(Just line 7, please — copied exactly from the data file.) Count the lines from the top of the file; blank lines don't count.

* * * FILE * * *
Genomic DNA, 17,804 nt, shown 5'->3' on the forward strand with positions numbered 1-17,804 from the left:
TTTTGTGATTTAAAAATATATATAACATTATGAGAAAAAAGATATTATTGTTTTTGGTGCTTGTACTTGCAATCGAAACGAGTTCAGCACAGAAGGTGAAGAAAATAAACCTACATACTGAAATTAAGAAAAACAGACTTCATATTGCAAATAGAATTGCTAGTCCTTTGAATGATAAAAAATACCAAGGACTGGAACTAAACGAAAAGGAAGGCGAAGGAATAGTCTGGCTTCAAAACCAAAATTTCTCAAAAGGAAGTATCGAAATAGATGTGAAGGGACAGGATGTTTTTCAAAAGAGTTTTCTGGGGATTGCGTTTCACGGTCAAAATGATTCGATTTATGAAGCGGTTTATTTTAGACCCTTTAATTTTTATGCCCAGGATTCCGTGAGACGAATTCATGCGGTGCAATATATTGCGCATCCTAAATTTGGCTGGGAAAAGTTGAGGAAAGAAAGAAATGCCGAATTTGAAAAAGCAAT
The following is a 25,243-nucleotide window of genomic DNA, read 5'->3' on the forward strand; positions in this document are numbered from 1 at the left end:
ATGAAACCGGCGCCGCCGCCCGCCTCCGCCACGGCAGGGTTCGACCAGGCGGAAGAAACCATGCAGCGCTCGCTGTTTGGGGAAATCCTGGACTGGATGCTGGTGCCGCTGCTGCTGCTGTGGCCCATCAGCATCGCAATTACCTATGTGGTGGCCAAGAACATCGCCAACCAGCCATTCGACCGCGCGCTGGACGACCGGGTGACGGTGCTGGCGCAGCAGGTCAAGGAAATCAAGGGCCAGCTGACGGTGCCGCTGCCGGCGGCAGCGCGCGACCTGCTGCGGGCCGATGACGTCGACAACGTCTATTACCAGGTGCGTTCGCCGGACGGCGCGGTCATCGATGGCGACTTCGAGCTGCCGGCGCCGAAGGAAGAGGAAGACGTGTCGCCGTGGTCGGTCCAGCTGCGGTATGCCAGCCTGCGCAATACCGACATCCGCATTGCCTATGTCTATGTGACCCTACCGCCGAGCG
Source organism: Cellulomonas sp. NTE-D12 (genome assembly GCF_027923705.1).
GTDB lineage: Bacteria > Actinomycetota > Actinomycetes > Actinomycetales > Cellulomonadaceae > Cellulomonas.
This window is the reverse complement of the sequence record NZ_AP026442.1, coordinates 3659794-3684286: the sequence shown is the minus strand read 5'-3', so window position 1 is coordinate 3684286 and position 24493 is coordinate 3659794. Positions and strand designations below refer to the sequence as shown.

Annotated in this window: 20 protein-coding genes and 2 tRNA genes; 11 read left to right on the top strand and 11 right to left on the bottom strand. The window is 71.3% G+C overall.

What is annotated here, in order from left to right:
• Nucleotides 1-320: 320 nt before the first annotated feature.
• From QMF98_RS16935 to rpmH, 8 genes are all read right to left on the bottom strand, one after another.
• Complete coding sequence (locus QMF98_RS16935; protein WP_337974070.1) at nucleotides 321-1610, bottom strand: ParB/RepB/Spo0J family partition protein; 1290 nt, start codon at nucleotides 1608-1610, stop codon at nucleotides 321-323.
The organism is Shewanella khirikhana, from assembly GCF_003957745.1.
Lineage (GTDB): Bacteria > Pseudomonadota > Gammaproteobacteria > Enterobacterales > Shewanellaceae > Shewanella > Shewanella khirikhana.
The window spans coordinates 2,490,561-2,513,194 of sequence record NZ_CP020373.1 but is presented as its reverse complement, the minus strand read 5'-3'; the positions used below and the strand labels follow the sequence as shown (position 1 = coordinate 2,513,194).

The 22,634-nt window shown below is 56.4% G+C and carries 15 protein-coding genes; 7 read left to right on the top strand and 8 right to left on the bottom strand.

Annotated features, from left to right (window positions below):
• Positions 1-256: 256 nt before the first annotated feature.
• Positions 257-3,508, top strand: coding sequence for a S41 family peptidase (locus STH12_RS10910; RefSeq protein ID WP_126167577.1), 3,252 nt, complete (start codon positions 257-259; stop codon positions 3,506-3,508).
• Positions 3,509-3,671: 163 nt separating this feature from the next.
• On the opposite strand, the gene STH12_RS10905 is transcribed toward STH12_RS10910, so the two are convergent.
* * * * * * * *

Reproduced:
This window is the reverse complement of the sequence record NZ_AP026442.1, coordinates 3659794-3684286: the sequence shown is the minus strand read 5'-3', so window position 1 is coordinate 3684286 and position 24493 is coordinate 3659794. Positions and strand designations below refer to the sequence as shown.